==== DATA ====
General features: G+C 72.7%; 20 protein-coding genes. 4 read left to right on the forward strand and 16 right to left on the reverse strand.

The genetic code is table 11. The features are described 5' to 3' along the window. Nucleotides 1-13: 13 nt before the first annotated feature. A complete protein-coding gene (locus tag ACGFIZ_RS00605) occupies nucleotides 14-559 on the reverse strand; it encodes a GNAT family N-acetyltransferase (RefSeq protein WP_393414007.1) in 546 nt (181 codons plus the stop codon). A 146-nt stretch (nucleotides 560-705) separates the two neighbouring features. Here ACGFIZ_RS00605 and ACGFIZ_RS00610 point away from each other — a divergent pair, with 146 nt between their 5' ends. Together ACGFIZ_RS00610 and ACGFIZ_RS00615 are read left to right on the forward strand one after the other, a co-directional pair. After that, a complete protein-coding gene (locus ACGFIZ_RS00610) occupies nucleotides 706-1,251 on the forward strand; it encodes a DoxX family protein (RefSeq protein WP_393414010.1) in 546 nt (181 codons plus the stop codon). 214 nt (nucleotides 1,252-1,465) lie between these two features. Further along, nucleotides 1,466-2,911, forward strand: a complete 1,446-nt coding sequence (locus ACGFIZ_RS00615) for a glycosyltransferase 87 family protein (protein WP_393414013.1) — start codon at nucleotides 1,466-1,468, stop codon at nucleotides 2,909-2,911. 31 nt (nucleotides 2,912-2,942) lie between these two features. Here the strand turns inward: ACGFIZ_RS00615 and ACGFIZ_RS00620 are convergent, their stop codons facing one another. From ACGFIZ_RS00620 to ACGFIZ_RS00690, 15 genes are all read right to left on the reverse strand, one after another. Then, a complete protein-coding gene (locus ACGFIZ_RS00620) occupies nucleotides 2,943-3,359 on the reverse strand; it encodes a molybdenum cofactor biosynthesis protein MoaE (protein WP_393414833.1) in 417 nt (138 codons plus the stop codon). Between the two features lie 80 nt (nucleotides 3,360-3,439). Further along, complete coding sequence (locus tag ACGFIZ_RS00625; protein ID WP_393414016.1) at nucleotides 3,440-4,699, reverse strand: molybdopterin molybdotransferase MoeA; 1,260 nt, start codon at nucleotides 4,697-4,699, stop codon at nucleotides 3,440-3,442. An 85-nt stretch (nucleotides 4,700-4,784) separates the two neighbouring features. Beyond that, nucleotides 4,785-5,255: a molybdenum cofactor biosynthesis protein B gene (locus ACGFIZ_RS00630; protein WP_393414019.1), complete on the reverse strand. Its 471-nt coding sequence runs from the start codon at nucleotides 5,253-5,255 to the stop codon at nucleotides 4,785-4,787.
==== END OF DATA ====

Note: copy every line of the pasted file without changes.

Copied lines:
General features: G+C 72.7%; 20 protein-coding genes. 4 read left to right on the forward strand and 16 right to left on the reverse strand.

The genetic code is table 11. The features are described 5' to 3' along the window. Nucleotides 1-13: 13 nt before the first annotated feature. A complete protein-coding gene (locus tag ACGFIZ_RS00605) occupies nucleotides 14-559 on the reverse strand; it encodes a GNAT family N-acetyltransferase (RefSeq protein WP_393414007.1) in 546 nt (181 codons plus the stop codon). A 146-nt stretch (nucleotides 560-705) separates the two neighbouring features. Here ACGFIZ_RS00605 and ACGFIZ_RS00610 point away from each other — a divergent pair, with 146 nt between their 5' ends. Together ACGFIZ_RS00610 and ACGFIZ_RS00615 are read left to right on the forward strand one after the other, a co-directional pair. After that, a complete protein-coding gene (locus ACGFIZ_RS00610) occupies nucleotides 706-1,251 on the forward strand; it encodes a DoxX family protein (RefSeq protein WP_393414010.1) in 546 nt (181 codons plus the stop codon). 214 nt (nucleotides 1,252-1,465) lie between these two features. Further along, nucleotides 1,466-2,911, forward strand: a complete 1,446-nt coding sequence (locus ACGFIZ_RS00615) for a glycosyltransferase 87 family protein (protein WP_393414013.1) — start codon at nucleotides 1,466-1,468, stop codon at nucleotides 2,909-2,911. 31 nt (nucleotides 2,912-2,942) lie between these two features. Here the strand turns inward: ACGFIZ_RS00615 and ACGFIZ_RS00620 are convergent, their stop codons facing one another. From ACGFIZ_RS00620 to ACGFIZ_RS00690, 15 genes are all read right to left on the reverse strand, one after another. Then, a complete protein-coding gene (locus ACGFIZ_RS00620) occupies nucleotides 2,943-3,359 on the reverse strand; it encodes a molybdenum cofactor biosynthesis protein MoaE (protein WP_393414833.1) in 417 nt (138 codons plus the stop codon). Between the two features lie 80 nt (nucleotides 3,360-3,439). Further along, complete coding sequence (locus tag ACGFIZ_RS00625; protein ID WP_393414016.1) at nucleotides 3,440-4,699, reverse strand: molybdopterin molybdotransferase MoeA; 1,260 nt, start codon at nucleotides 4,697-4,699, stop codon at nucleotides 3,440-3,442. An 85-nt stretch (nucleotides 4,700-4,784) separates the two neighbouring features. Beyond that, nucleotides 4,785-5,255: a molybdenum cofactor biosynthesis protein B gene (locus ACGFIZ_RS00630; protein WP_393414019.1), complete on the reverse strand. Its 471-nt coding sequence runs from the start codon at nucleotides 5,253-5,255 to the stop codon at nucleotides 4,785-4,787.